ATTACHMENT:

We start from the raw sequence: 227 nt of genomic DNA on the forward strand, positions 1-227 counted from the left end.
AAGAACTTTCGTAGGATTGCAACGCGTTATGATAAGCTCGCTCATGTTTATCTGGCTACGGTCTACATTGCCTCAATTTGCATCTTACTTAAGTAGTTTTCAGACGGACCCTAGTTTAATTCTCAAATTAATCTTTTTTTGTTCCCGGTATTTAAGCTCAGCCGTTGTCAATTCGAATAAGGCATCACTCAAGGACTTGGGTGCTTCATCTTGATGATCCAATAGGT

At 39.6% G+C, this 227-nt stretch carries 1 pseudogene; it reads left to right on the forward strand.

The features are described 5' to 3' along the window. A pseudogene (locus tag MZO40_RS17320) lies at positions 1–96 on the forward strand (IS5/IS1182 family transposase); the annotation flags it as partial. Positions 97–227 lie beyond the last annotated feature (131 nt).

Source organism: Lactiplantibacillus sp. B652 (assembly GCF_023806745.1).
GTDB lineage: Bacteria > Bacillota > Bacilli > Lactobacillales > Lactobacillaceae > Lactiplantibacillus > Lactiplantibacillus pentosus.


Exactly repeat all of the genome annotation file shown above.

We start from the raw sequence: 227 nt of genomic DNA on the forward strand, positions 1-227 counted from the left end.
AAGAACTTTCGTAGGATTGCAACGCGTTATGATAAGCTCGCTCATGTTTATCTGGCTACGGTCTACATTGCCTCAATTTGCATCTTACTTAAGTAGTTTTCAGACGGACCCTAGTTTAATTCTCAAATTAATCTTTTTTTGTTCCCGGTATTTAAGCTCAGCCGTTGTCAATTCGAATAAGGCATCACTCAAGGACTTGGGTGCTTCATCTTGATGATCCAATAGGT

At 39.6% G+C, this 227-nt stretch carries 1 pseudogene; it reads left to right on the forward strand.

The features are described 5' to 3' along the window. A pseudogene (locus tag MZO40_RS17320) lies at positions 1–96 on the forward strand (IS5/IS1182 family transposase); the annotation flags it as partial. Positions 97–227 lie beyond the last annotated feature (131 nt).

Source organism: Lactiplantibacillus sp. B652 (assembly GCF_023806745.1).
GTDB lineage: Bacteria > Bacillota > Bacilli > Lactobacillales > Lactobacillaceae > Lactiplantibacillus > Lactiplantibacillus pentosus.